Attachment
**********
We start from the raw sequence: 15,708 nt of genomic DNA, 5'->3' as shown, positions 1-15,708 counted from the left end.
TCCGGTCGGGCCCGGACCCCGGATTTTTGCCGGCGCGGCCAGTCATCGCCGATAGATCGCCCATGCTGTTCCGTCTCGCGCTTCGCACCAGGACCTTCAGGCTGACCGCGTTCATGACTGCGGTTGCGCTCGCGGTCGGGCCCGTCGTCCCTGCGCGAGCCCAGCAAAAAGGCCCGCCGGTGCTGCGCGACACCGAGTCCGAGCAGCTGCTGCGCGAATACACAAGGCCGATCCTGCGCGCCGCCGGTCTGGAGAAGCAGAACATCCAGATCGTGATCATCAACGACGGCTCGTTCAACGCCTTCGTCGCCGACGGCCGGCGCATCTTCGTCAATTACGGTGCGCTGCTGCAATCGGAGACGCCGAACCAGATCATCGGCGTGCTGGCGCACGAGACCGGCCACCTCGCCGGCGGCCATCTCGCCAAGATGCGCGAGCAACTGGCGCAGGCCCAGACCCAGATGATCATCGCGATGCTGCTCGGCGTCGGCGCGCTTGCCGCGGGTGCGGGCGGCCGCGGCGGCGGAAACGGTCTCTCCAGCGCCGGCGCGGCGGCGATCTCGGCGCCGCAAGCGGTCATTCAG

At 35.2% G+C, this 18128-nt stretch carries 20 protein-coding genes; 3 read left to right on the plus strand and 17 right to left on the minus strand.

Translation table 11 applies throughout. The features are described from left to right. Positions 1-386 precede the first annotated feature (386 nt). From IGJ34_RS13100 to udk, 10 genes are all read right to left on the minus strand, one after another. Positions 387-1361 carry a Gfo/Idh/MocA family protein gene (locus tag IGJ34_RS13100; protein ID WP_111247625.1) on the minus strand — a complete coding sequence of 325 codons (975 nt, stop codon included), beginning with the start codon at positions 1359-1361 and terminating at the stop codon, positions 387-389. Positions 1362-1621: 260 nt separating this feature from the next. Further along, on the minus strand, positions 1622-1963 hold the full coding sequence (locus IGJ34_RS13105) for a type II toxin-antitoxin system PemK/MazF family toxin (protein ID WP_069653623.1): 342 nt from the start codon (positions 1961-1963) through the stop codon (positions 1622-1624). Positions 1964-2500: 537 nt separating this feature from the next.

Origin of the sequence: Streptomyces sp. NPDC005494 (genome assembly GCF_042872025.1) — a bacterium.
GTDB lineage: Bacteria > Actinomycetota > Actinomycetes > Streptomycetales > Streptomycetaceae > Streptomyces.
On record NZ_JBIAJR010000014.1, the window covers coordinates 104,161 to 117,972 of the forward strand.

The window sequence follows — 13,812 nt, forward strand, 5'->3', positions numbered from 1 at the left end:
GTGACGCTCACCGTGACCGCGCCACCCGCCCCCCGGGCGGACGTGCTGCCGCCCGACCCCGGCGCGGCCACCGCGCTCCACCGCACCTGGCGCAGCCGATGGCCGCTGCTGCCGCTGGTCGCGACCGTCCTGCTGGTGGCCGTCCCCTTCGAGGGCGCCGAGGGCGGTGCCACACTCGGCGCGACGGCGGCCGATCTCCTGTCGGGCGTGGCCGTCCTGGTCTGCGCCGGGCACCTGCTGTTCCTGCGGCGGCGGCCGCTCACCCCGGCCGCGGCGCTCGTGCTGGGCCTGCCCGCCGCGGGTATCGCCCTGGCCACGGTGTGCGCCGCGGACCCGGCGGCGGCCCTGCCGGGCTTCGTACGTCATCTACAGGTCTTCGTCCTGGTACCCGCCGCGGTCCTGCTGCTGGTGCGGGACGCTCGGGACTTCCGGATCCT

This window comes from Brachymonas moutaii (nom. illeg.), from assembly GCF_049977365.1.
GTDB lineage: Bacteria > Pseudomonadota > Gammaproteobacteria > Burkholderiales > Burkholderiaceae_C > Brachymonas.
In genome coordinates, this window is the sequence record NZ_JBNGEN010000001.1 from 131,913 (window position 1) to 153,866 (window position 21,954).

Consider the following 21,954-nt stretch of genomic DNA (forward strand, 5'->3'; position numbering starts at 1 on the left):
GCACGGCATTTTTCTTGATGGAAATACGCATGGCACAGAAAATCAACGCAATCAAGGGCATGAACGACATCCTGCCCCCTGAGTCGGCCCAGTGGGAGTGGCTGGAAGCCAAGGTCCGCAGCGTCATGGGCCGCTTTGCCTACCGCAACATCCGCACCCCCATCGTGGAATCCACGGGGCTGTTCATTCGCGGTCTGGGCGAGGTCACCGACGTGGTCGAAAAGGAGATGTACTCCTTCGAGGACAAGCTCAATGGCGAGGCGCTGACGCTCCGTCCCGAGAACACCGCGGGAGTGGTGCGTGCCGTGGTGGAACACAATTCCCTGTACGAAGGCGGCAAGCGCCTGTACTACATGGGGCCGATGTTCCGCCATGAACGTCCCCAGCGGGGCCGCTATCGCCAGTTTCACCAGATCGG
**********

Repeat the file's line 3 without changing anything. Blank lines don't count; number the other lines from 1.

At 35.2% G+C, this 18128-nt stretch carries 20 protein-coding genes; 3 read left to right on the plus strand and 17 right to left on the minus strand.